Over the last several weeks we’ve seen the angel Gabriel at work delivering God’s message to His chosen servants, which is fitting because the term angel in the Greek actually means “messenger.”  Although we find Gabriel speaking to Zachariah, Mary, and Daniel it would be a mistake to simply think of angels as God’s messenger service!  They are also used to:

  • Carry out some of God’s judgments. They bring a plague upon Israel (2 Samuel 24:16–17), smite the leaders of the Assyrian army (2 Chronicles 32:21), strike King Herod dead because he did not give God glory (Acts 12:23), and pour out bowls of God’s wrath on the earth (Revelation 16:1).  John also records that an angel “seized the dragon, that ancient serpent, who is the Devil and Satan, and bound him for a thousand years, and threw him into the pit . . .” (Revelation 20:1–3).
  • Accompany Christ when He returns (Matthew 16:27, Luke 9:26, 2 Thessalonians 1:7).
  • Patrol the earth (Zechariah 1:10–11).
  • Carry out war against demonic forces (Daniel 10:13; Revelation 12:7–8).
  • Proclaim the return of Christ (1 Thessalonians 4:16, see also Revelation 18:1–2, 21, 19:17–18, and other passages).
  • Give glory to God. The seraphim continually praise God for his holiness (Isaiah 6:2–3), and so do the four living creatures (Revelation 4:8).

The author of Hebrews also reminds us that we should “not neglect to show hospitality to strangers, for thereby some have entertained angels unawares” (Hebrews 13:2).  He is alluding to the fact that Abraham and Sarah (Gen. 18:1–3), Lot (Gen. 19:1, 2), Gideon (Judg. 6:11–24), and Manoah (Judg. 13:6–20) all entertained angels in the Old Testament.  I don’t believe that the main point of this passage is that angels are always running around and that we need to be on the lookout for them!  We really only see that happening a few times in the Old Testament.  The passage is emphasizing the hospitality and compassion that we should show to all people, and that we should treat everyone as though they are representatives of God.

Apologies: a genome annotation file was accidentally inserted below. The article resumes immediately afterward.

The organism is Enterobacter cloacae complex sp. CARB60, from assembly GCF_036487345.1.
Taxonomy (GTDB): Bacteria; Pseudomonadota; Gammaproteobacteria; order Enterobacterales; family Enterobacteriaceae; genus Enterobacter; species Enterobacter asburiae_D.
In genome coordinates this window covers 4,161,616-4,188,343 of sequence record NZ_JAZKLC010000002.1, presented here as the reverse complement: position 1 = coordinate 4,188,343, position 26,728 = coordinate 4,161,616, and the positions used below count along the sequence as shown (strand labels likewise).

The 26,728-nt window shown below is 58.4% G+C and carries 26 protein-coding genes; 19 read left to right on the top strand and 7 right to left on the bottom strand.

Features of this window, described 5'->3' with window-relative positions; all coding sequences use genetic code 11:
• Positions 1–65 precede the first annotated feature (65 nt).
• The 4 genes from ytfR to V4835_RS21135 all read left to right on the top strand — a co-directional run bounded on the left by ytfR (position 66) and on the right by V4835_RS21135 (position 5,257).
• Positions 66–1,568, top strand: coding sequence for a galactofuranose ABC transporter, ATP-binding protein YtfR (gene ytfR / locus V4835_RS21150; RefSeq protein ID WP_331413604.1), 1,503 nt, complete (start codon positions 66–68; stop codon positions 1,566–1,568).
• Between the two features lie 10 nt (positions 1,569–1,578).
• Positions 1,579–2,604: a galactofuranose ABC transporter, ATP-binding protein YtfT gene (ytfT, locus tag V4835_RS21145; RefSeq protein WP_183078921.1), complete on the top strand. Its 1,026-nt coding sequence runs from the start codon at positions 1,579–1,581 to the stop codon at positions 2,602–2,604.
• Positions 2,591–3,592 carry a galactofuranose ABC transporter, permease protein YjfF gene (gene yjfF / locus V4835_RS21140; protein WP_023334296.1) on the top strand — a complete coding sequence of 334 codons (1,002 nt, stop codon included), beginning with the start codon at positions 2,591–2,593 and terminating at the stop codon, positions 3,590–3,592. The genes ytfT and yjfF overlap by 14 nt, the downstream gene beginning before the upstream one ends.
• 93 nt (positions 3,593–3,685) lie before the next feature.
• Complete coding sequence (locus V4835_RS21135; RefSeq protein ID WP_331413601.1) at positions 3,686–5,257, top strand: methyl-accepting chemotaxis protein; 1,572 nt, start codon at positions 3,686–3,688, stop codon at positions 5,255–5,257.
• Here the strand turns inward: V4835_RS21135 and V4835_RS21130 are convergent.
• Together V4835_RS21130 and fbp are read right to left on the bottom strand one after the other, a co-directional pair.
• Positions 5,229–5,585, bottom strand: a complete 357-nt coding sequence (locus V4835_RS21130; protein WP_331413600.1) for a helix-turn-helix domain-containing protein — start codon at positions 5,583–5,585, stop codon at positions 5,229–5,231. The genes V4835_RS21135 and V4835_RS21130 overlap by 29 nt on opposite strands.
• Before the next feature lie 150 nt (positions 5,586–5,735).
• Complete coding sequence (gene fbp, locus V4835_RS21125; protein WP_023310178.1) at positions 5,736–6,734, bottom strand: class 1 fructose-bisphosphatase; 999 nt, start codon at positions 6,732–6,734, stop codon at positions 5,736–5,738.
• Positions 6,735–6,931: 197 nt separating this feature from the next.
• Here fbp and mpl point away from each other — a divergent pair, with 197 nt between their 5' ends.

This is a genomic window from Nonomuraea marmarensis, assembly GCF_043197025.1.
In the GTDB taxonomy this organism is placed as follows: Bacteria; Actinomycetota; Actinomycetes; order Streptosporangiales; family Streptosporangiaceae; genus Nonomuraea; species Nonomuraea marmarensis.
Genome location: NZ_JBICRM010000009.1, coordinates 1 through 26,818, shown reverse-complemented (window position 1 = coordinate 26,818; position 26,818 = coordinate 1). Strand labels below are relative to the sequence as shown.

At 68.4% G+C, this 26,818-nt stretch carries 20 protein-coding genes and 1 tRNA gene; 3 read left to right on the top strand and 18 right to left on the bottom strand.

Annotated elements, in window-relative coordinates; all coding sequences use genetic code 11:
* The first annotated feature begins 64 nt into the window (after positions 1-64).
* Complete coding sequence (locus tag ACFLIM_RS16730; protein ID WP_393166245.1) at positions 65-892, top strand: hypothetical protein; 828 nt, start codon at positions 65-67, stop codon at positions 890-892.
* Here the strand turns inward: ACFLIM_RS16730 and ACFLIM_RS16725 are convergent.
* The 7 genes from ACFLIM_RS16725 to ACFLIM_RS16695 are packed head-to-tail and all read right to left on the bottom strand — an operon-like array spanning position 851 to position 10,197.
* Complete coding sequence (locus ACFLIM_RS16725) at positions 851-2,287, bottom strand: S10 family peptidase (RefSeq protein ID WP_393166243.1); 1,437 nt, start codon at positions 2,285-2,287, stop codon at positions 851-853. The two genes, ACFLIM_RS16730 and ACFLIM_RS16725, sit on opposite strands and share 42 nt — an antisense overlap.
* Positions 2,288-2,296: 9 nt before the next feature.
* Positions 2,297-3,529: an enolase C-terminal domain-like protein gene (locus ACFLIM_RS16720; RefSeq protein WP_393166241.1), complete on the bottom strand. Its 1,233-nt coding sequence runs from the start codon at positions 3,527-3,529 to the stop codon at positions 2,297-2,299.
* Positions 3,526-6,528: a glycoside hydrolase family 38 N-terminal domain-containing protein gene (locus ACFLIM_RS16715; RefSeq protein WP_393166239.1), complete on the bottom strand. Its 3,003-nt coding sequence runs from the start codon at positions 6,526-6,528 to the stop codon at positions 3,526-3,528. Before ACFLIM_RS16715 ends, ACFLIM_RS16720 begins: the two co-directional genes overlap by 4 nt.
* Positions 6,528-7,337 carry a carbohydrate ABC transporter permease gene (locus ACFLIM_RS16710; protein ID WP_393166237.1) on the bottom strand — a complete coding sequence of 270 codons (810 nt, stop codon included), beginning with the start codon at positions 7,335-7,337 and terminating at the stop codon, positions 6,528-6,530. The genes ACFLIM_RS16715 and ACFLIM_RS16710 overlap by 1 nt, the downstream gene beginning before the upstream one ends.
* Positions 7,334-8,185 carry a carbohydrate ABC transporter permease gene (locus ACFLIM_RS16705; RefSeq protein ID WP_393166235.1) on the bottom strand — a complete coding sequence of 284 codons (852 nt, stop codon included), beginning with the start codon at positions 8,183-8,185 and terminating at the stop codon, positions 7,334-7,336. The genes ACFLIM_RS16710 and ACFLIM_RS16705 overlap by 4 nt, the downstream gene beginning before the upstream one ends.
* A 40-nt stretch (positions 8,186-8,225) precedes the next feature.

We have a wonderful opportunity to do just that this fall.  Our church will be reviving a Northern Door tradition: the Community Thanksgiving Dinner!  You will be hearing more and more about this as we get closer to the event, and I assume that there will be opportunities for many to volunteer.  But even if you can’t volunteer for one reason or another, I would ask that you pray for the event, the volunteers, and the participants.  We don’t just want to have a meal together, but we want this to be a wonderful time of worship and thanksgiving as we show hospitality to those around us, and perhaps even “entertain angels unaware!”

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